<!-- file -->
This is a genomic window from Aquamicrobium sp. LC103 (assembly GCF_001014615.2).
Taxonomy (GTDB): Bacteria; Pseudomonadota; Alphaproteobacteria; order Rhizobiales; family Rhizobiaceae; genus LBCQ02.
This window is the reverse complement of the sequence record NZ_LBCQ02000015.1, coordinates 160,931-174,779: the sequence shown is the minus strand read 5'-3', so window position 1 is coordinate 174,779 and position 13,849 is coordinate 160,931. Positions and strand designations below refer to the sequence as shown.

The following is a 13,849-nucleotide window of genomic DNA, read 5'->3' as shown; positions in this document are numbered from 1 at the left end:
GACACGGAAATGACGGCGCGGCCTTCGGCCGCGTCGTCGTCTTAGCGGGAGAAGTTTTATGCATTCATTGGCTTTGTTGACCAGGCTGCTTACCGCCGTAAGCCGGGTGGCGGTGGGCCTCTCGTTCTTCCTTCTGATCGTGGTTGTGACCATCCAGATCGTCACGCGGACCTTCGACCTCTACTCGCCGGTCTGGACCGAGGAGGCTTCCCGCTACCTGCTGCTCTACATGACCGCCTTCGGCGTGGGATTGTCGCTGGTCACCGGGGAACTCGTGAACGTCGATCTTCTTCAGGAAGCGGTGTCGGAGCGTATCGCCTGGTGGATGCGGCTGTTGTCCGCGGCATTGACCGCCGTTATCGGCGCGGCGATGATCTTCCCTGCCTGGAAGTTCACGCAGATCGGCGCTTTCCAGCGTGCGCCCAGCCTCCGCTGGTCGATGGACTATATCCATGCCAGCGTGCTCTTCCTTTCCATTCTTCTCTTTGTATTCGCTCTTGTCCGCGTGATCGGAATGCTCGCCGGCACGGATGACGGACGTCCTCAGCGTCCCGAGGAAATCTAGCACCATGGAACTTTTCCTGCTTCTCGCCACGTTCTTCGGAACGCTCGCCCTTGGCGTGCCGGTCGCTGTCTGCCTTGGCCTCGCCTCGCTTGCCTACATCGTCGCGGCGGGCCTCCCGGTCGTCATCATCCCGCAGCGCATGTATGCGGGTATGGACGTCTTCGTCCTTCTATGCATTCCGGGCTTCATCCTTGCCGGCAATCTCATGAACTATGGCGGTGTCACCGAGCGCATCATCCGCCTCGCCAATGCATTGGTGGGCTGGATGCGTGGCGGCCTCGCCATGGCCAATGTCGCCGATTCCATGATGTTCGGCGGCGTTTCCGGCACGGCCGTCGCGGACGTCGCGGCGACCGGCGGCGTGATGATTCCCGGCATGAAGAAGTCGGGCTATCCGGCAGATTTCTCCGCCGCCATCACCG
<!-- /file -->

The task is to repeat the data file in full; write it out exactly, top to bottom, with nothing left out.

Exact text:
This is a genomic window from Aquamicrobium sp. LC103 (assembly GCF_001014615.2).
Taxonomy (GTDB): Bacteria; Pseudomonadota; Alphaproteobacteria; order Rhizobiales; family Rhizobiaceae; genus LBCQ02.
This window is the reverse complement of the sequence record NZ_LBCQ02000015.1, coordinates 160,931-174,779: the sequence shown is the minus strand read 5'-3', so window position 1 is coordinate 174,779 and position 13,849 is coordinate 160,931. Positions and strand designations below refer to the sequence as shown.

The following is a 13,849-nucleotide window of genomic DNA, read 5'->3' as shown; positions in this document are numbered from 1 at the left end:
GACACGGAAATGACGGCGCGGCCTTCGGCCGCGTCGTCGTCTTAGCGGGAGAAGTTTTATGCATTCATTGGCTTTGTTGACCAGGCTGCTTACCGCCGTAAGCCGGGTGGCGGTGGGCCTCTCGTTCTTCCTTCTGATCGTGGTTGTGACCATCCAGATCGTCACGCGGACCTTCGACCTCTACTCGCCGGTCTGGACCGAGGAGGCTTCCCGCTACCTGCTGCTCTACATGACCGCCTTCGGCGTGGGATTGTCGCTGGTCACCGGGGAACTCGTGAACGTCGATCTTCTTCAGGAAGCGGTGTCGGAGCGTATCGCCTGGTGGATGCGGCTGTTGTCCGCGGCATTGACCGCCGTTATCGGCGCGGCGATGATCTTCCCTGCCTGGAAGTTCACGCAGATCGGCGCTTTCCAGCGTGCGCCCAGCCTCCGCTGGTCGATGGACTATATCCATGCCAGCGTGCTCTTCCTTTCCATTCTTCTCTTTGTATTCGCTCTTGTCCGCGTGATCGGAATGCTCGCCGGCACGGATGACGGACGTCCTCAGCGTCCCGAGGAAATCTAGCACCATGGAACTTTTCCTGCTTCTCGCCACGTTCTTCGGAACGCTCGCCCTTGGCGTGCCGGTCGCTGTCTGCCTTGGCCTCGCCTCGCTTGCCTACATCGTCGCGGCGGGCCTCCCGGTCGTCATCATCCCGCAGCGCATGTATGCGGGTATGGACGTCTTCGTCCTTCTATGCATTCCGGGCTTCATCCTTGCCGGCAATCTCATGAACTATGGCGGTGTCACCGAGCGCATCATCCGCCTCGCCAATGCATTGGTGGGCTGGATGCGTGGCGGCCTCGCCATGGCCAATGTCGCCGATTCCATGATGTTCGGCGGCGTTTCCGGCACGGCCGTCGCGGACGTCGCGGCGACCGGCGGCGTGATGATTCCCGGCATGAAGAAGTCGGGCTATCCGGCAGATTTCTCCGCCGCCATCACCG